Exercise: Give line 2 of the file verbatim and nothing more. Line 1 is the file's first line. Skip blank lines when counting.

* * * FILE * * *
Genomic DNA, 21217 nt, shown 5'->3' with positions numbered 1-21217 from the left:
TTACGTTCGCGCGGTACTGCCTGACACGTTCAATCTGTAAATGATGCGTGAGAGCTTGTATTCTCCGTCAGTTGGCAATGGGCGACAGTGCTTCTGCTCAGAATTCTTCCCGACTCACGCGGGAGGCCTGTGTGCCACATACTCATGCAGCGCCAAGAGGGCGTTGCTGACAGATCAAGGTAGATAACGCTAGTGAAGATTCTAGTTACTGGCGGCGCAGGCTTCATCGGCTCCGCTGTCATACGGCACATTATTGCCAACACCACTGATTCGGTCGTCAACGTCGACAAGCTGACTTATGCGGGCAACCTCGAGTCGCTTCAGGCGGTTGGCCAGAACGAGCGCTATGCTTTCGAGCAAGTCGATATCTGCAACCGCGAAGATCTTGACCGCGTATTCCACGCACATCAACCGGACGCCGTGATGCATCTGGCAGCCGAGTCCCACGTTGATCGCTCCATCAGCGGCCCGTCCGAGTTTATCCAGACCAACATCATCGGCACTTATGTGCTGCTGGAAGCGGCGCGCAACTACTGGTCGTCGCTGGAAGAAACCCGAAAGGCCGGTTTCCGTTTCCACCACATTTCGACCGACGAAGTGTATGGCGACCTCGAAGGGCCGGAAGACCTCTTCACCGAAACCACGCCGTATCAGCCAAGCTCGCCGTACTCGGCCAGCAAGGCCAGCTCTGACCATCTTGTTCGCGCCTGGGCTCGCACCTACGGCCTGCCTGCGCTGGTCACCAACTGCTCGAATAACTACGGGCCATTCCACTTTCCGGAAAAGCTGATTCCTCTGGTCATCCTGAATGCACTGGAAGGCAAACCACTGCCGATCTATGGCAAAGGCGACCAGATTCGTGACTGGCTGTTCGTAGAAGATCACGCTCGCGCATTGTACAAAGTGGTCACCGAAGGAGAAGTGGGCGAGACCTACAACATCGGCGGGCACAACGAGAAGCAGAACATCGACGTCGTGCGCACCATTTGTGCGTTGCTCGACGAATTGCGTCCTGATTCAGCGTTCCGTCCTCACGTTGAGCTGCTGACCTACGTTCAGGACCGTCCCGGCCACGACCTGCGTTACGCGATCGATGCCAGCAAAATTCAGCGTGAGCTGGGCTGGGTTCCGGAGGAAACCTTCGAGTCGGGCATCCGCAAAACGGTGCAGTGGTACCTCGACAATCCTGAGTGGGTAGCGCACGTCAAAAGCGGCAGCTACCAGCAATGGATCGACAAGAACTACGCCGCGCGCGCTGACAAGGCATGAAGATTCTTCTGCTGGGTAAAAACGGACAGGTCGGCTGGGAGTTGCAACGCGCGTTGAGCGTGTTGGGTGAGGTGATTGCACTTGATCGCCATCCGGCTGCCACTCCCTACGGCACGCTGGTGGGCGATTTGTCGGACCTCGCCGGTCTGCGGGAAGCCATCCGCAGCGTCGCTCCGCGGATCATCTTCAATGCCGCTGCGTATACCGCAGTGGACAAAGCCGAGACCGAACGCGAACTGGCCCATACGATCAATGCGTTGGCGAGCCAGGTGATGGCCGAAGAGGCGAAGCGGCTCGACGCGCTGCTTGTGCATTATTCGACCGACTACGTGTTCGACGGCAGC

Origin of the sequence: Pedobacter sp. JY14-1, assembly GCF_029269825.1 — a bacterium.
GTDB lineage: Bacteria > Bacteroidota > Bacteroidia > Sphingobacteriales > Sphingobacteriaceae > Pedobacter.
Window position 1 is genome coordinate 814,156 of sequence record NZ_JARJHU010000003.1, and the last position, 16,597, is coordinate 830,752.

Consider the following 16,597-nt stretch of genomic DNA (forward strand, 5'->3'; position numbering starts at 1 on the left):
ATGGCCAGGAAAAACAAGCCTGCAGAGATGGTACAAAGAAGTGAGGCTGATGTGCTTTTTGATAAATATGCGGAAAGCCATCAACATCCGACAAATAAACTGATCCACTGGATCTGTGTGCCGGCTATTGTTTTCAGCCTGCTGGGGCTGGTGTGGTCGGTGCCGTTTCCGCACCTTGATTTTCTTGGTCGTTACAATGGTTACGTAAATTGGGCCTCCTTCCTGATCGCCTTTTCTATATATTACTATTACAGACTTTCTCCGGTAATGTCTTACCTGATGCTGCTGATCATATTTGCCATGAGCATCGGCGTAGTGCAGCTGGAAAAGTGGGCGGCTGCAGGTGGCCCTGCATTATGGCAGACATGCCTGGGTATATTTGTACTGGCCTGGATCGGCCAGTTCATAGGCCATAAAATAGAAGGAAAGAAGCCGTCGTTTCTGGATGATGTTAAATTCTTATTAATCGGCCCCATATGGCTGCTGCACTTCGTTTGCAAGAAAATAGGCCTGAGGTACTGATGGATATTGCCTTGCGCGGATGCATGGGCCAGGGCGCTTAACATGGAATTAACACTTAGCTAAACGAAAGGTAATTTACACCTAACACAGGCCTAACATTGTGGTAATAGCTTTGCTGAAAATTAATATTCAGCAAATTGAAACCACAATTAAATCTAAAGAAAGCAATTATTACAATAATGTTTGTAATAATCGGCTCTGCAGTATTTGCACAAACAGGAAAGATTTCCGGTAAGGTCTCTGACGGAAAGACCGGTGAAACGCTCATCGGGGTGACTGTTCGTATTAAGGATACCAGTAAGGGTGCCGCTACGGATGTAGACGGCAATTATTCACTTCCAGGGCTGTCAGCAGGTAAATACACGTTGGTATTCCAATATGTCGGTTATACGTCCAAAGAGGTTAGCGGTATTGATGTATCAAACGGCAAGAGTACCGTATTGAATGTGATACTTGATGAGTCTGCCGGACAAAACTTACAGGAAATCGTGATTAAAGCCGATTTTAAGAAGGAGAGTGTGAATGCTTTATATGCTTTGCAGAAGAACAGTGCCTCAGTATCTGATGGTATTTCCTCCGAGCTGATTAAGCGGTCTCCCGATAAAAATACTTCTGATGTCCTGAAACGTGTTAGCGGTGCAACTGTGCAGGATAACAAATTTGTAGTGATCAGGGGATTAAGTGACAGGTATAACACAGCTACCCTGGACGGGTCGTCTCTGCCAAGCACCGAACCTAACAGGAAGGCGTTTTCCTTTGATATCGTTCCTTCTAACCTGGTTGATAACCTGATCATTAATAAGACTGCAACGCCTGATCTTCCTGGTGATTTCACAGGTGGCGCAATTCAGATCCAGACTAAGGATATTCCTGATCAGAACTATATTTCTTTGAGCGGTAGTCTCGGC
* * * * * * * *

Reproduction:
TTACGTTCGCGCGGTACTGCCTGACACGTTCAATCTGTAAATGATGCGTGAGAGCTTGTATTCTCCGTCAGTTGGCAATGGGCGACAGTGCTTCTGCTCAGAATTCTTCCCGACTCACGCGGGAGGCCTGTGTGCCACATACTCATGCAGCGCCAAGAGGGCGTTGCTGACAGATCAAGGTAGATAACGCTAGTGAAGATTCTAGTTACTGGCGGCGCAGGCTTCATCGGCTCCGCTGTCATACGGCACATTATTGCCAACACCACTGATTCGGTCGTCAACGTCGACAAGCTGACTTATGCGGGCAACCTCGAGTCGCTTCAGGCGGTTGGCCAGAACGAGCGCTATGCTTTCGAGCAAGTCGATATCTGCAACCGCGAAGATCTTGACCGCGTATTCCACGCACATCAACCGGACGCCGTGATGCATCTGGCAGCCGAGTCCCACGTTGATCGCTCCATCAGCGGCCCGTCCGAGTTTATCCAGACCAACATCATCGGCACTTATGTGCTGCTGGAAGCGGCGCGCAACTACTGGTCGTCGCTGGAAGAAACCCGAAAGGCCGGTTTCCGTTTCCACCACATTTCGACCGACGAAGTGTATGGCGACCTCGAAGGGCCGGAAGACCTCTTCACCGAAACCACGCCGTATCAGCCAAGCTCGCCGTACTCGGCCAGCAAGGCCAGCTCTGACCATCTTGTTCGCGCCTGGGCTCGCACCTACGGCCTGCCTGCGCTGGTCACCAACTGCTCGAATAACTACGGGCCATTCCACTTTCCGGAAAAGCTGATTCCTCTGGTCATCCTGAATGCACTGGAAGGCAAACCACTGCCGATCTATGGCAAAGGCGACCAGATTCGTGACTGGCTGTTCGTAGAAGATCACGCTCGCGCATTGTACAAAGTGGTCACCGAAGGAGAAGTGGGCGAGACCTACAACATCGGCGGGCACAACGAGAAGCAGAACATCGACGTCGTGCGCACCATTTGTGCGTTGCTCGACGAATTGCGTCCTGATTCAGCGTTCCGTCCTCACGTTGAGCTGCTGACCTACGTTCAGGACCGTCCCGGCCACGACCTGCGTTACGCGATCGATGCCAGCAAAATTCAGCGTGAGCTGGGCTGGGTTCCGGAGGAAACCTTCGAGTCGGGCATCCGCAAAACGGTGCAGTGGTACCTCGACAATCCTGAGTGGGTAGCGCACGTCAAAAGCGGCAGCTACCAGCAATGGATCGACAAGAACTACGCCGCGCGCGCTGACAAGGCATGAAGATTCTTCTGCTGGGTAAAAACGGACAGGTCGGCTGGGAGTTGCAACGCGCGTTGAGCGTGTTGGGTGAGGTGATTGCACTTGATCGCCATCCGGCTGCCACTCCCTACGGCACGCTGGTGGGCGATTTGTCGGACCTCGCCGGTCTGCGGGAAGCCATCCGCAGCGTCGCTCCGCGGATCATCTTCAATGCCGCTGCGTATACCGCAGTGGACAAAGCCGAGACCGAACGCGAACTGGCCCATACGATCAATGCGTTGGCGAGCCAGGTGATGGCCGAAGAGGCGAAGCGGCTCGACGCGCTGCTTGTGCATTATTCGACCGACTACGTGTTCGACGGCAGC